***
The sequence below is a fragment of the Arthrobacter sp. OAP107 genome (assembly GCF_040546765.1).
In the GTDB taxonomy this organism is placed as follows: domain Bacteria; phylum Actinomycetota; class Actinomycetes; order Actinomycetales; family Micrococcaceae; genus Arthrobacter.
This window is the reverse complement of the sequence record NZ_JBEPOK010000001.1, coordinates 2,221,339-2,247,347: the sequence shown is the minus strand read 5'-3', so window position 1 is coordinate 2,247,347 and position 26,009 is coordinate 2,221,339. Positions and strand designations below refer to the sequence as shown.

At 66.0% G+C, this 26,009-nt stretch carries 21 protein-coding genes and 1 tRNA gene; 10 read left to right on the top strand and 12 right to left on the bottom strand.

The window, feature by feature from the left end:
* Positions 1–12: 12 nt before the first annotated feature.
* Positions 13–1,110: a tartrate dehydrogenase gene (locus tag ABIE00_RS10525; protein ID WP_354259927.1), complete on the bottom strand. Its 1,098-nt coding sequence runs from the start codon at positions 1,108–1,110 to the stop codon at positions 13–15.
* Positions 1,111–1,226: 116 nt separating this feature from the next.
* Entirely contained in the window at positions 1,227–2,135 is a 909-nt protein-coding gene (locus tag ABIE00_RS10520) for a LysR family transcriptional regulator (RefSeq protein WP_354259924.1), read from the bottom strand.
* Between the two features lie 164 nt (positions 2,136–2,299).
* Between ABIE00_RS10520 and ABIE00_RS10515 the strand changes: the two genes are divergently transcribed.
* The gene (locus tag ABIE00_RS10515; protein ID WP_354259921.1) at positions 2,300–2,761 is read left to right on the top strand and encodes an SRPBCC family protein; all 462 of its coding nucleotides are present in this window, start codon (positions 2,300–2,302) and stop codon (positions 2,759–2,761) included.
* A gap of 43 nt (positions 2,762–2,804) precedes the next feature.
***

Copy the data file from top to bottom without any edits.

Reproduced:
The sequence below is a fragment of the Arthrobacter sp. OAP107 genome (assembly GCF_040546765.1).
In the GTDB taxonomy this organism is placed as follows: domain Bacteria; phylum Actinomycetota; class Actinomycetes; order Actinomycetales; family Micrococcaceae; genus Arthrobacter.
This window is the reverse complement of the sequence record NZ_JBEPOK010000001.1, coordinates 2,221,339-2,247,347: the sequence shown is the minus strand read 5'-3', so window position 1 is coordinate 2,247,347 and position 26,009 is coordinate 2,221,339. Positions and strand designations below refer to the sequence as shown.

At 66.0% G+C, this 26,009-nt stretch carries 21 protein-coding genes and 1 tRNA gene; 10 read left to right on the top strand and 12 right to left on the bottom strand.

The window, feature by feature from the left end:
* Positions 1–12: 12 nt before the first annotated feature.
* Positions 13–1,110: a tartrate dehydrogenase gene (locus tag ABIE00_RS10525; protein ID WP_354259927.1), complete on the bottom strand. Its 1,098-nt coding sequence runs from the start codon at positions 1,108–1,110 to the stop codon at positions 13–15.
* Positions 1,111–1,226: 116 nt separating this feature from the next.
* Entirely contained in the window at positions 1,227–2,135 is a 909-nt protein-coding gene (locus tag ABIE00_RS10520) for a LysR family transcriptional regulator (RefSeq protein WP_354259924.1), read from the bottom strand.
* Between the two features lie 164 nt (positions 2,136–2,299).
* Between ABIE00_RS10520 and ABIE00_RS10515 the strand changes: the two genes are divergently transcribed.
* The gene (locus tag ABIE00_RS10515; protein ID WP_354259921.1) at positions 2,300–2,761 is read left to right on the top strand and encodes an SRPBCC family protein; all 462 of its coding nucleotides are present in this window, start codon (positions 2,300–2,302) and stop codon (positions 2,759–2,761) included.
* A gap of 43 nt (positions 2,762–2,804) precedes the next feature.